Kuwaiti victim of New Zealand mosque shootings was ‘very brave’: friend

Ghassan Alaraji shows on his mobile phone a photo of his friend Atta Elayyan and his young daughter. Elayyan died during Friday’s terror attack in Christchurch, New Zealand. (AN photo by Steven Walton)
Updated 17 March 2019
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Kuwaiti victim of New Zealand mosque shootings was ‘very brave’: friend

  • ‘He was trying to help and protect the others from being shot, but unfortunately he wasn’t so lucky’

CHRISTCHURCH, New Zealand: ‘He wasn’t so lucky’ – friends recount death of sportsman in Christchurch mosque shootings.
A dedicated futsal player and loving father was one of the victims in Friday’s mass shootings at two mosques in Christchurch, New Zealand.
Friends of Kuwait-born Atta Elayyan, 33, have travelled to Christchurch to pay tribute to his life.
Iraqi man Ghassan Alaraji, 35, who works as an osteopath in Auckland, said he witnessed Elayyan’s death in one of the videos posted online by the suspected gunman, Brenton Harrison Tarrant, 28.
“It showed a young chap running towards the perpetrator trying to tackle him to stop him from shooting,” Alaraji said.
“Just before that happened, the perpetrator shot him. That was my friend Atta.”
He described watching the video as “very saddening”.
Alaraji, who’s travelled from Auckland to show his support to the grieving families, said Elayyan was a kind man, successful businessman, loving father, and a good husband. He was a member of the Futsal Whites, New Zealand’s national futsal team.
“He was trying to help and protect the others from being shot, but unfortunately he wasn’t so lucky,” Alaraji said.
“He was very, very brave.”

Atta Elayyan was born in Kuwait and a member of the tech community in Christchurch. He co-founded and ran the mobile consultancy company, LWA Solutions. He moved to New Zealand in the mid-1990s and loved his time here, Alaraji said.
He said there had been lots of support from the local Christchurch community and the council has done an amazing job to begin digging graves for those who lost their lives.
“We wish all the best for his family and we’ll try our best to give all our support for them,” he said.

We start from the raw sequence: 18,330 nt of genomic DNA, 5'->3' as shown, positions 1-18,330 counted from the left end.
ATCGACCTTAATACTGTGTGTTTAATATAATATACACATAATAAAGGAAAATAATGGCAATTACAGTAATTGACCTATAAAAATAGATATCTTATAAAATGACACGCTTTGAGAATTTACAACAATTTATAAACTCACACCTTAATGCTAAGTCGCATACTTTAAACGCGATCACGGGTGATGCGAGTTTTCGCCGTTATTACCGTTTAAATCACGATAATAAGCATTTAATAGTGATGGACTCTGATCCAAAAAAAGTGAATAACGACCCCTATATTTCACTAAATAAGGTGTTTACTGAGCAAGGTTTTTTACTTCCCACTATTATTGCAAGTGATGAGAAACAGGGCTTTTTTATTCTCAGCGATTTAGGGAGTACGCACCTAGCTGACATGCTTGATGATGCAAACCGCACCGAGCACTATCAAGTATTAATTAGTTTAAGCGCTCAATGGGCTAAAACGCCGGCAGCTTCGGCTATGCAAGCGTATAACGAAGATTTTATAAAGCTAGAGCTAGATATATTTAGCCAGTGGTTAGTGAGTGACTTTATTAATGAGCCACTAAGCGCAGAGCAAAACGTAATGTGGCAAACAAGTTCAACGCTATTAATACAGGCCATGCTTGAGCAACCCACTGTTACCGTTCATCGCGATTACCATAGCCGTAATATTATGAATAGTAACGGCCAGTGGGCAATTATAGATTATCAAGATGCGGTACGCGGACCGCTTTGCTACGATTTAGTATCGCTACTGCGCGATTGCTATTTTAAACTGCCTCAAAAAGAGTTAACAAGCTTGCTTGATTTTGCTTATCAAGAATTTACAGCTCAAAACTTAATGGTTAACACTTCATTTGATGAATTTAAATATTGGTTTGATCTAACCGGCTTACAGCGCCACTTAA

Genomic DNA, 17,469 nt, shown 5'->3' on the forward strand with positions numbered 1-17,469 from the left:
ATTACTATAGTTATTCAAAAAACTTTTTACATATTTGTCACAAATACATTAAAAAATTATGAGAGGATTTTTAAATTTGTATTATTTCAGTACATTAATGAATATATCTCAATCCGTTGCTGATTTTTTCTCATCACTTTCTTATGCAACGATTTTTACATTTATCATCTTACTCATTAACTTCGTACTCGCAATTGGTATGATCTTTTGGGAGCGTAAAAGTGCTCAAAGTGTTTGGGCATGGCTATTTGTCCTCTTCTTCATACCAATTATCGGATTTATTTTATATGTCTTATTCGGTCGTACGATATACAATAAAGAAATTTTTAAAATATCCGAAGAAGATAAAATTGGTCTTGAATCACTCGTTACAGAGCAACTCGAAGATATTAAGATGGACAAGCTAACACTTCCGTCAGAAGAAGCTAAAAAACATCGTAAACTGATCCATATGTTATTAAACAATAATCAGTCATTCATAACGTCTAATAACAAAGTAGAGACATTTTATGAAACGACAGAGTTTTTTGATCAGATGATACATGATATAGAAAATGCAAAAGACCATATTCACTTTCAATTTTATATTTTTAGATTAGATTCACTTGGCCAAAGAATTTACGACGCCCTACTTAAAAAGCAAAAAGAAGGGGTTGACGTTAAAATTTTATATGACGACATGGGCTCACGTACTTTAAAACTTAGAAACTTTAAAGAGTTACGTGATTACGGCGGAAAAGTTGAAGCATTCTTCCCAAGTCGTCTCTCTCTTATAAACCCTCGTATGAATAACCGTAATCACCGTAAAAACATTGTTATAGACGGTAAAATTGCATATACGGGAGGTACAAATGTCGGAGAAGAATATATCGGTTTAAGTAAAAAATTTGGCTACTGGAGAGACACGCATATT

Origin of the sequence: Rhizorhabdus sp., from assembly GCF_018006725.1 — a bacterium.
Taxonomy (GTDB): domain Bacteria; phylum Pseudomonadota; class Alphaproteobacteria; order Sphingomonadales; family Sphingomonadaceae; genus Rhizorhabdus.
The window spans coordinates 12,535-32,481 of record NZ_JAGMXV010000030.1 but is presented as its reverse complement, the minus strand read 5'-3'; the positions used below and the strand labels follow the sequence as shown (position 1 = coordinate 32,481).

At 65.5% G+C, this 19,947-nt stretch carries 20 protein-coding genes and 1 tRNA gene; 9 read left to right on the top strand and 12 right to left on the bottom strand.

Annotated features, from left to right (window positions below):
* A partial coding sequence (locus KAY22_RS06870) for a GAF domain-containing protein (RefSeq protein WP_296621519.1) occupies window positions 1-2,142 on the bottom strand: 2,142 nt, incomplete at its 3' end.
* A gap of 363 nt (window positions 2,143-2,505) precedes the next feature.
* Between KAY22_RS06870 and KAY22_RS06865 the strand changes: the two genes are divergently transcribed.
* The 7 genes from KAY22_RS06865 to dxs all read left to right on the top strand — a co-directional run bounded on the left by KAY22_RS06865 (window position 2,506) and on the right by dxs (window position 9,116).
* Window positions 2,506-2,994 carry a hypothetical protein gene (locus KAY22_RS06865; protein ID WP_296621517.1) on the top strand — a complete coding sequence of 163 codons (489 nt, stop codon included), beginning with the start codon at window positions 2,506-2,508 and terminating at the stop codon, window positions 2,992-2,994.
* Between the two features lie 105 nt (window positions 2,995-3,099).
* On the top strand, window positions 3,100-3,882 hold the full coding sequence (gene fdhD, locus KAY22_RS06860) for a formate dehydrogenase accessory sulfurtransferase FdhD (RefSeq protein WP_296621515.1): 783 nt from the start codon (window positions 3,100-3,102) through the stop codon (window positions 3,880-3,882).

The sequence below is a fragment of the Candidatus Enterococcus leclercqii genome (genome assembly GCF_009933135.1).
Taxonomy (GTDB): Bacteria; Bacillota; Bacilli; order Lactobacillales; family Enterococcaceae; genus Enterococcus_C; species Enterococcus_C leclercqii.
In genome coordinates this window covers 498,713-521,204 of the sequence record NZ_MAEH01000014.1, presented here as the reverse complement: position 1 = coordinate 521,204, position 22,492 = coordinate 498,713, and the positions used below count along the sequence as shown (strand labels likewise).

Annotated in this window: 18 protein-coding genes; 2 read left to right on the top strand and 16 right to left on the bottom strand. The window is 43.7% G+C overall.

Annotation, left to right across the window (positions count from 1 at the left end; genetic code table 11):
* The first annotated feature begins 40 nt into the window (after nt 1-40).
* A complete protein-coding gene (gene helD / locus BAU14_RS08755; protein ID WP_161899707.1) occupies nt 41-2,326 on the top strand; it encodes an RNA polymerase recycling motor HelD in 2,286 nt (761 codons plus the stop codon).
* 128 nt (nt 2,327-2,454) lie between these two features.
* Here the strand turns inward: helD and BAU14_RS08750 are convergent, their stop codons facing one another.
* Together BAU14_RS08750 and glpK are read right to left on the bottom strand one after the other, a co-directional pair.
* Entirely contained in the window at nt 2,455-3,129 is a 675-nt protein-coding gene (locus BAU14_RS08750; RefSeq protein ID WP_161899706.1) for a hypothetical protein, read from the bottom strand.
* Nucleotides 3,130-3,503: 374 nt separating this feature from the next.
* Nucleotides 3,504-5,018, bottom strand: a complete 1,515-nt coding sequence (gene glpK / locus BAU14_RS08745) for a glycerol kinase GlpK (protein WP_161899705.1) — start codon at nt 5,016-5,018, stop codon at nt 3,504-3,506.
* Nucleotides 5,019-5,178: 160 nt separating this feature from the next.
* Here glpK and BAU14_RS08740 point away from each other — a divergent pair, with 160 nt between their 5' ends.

“He will be dearly missed,” Alaraji said as he held a photo showing Elayyan with his young daughter.


Another friend of Atta Elayyan, who did not want to be named, said he received official confirmation of his friend’s death late on Saturday night.
“Yesterday in the morning when they confirmed that he wasn’t on the list of people who were in the hospital… that was kind of the first acceptance,” the friend said.
“That was hard. That was a shock,” the friend, who had also travelled from Auckland to pay respects.
In a statement, New Zealand Football said it was deeply sad to receive the news of Elayyan’s death.
Elayyan played 19 international games for the New Zealand Futsal Whites.
Chief Executive Andrew Pragnell said the death was devastating for those in the football community.
“On behalf of everyone at New Zealand Football our thoughts and prayers go out to anyone who has been affected by these heinous acts of violence,” Pragnell said.

 

More on the New Zealand attack:

Christchurch massacre proves terror has no color, faith or gender

New Zealand mayor on deadly mosque attacks: ‘This hatred was not born here’

The day peaceful, welcoming New Zealand lost its soul

When gunman Brenton Tarrant attacked New Zealand mosque Abdul Aziz ran at him

Saudi man killed in New Zealand mosque attack

World reacts to New Zealand terrorist attacks on mosque

New Zealand mosque shooter a white nationalist seeking revenge


Trump briefed on missile strike in Saudi Arabia: White House

Updated 47 min 43 sec ago
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Trump briefed on missile strike in Saudi Arabia: White House

  • White House official said they are closely monitoring the situation
  • Houthi militants said they attacked a power station in Saudi Jizan province

WASHINGTON: US President Donald Trump has been briefed about a missile strike on Saudi Arabia, the White House said Thursday, after Houthi militia claimed an attack on a power station in the kingdom’s south.
“The president has been briefed on the reports of a missile strike in the kingdom of Saudi Arabia,” White House spokeswoman Sarah Sanders said in a statement.
“We are closely monitoring the situation and continuing to consult with our partners and allies.”
There was no immediate confirmation of the attack from Saudi authorities.
Late Wednesday, Yemen’s Iran-aligned Houthi militants said they struck a power station in southern Jizan province, according to the group’s Al-Masirah TV.
Earlier on Wednesday, a Saudi-led military coalition fighting the militia said a Houthi drone was intercepted over Yemeni airspace.
Last week, a Houthi missile attack on the international airport in southern Abha city left 26 civilians wounded, drawing promises of “stern action” from the coalition.
Human Rights Watch denounced last week’s strike as an apparent “war crime,” urging the Houthis to immediately stop all attacks on civilian infrastructure in Saudi Arabia.
The attacks come amid heightened regional tensions with Iran, which Saudi Arabia has repeatedly accused of arming the militia with sophisticated weapons. Tehran denies the charge.
Following recent Houthi attacks, Saudi state media has reported the coalition was intensifying its air raids on the militia’s positions in the northern Yemeni province of Hajjah and the Houthi-held capital Sanaa.
The coalition intervened in support of the Yemeni government in 2015 when President Abedrabbo Mansour Hadi fled into Saudi exile as the militants closed in on his last remaining territory in and around second city Aden.
The conflict has triggered what the UN describes as the world’s worst humanitarian crisis, with more than 24 million Yemenis — more than two-thirds of the population — in need of aid.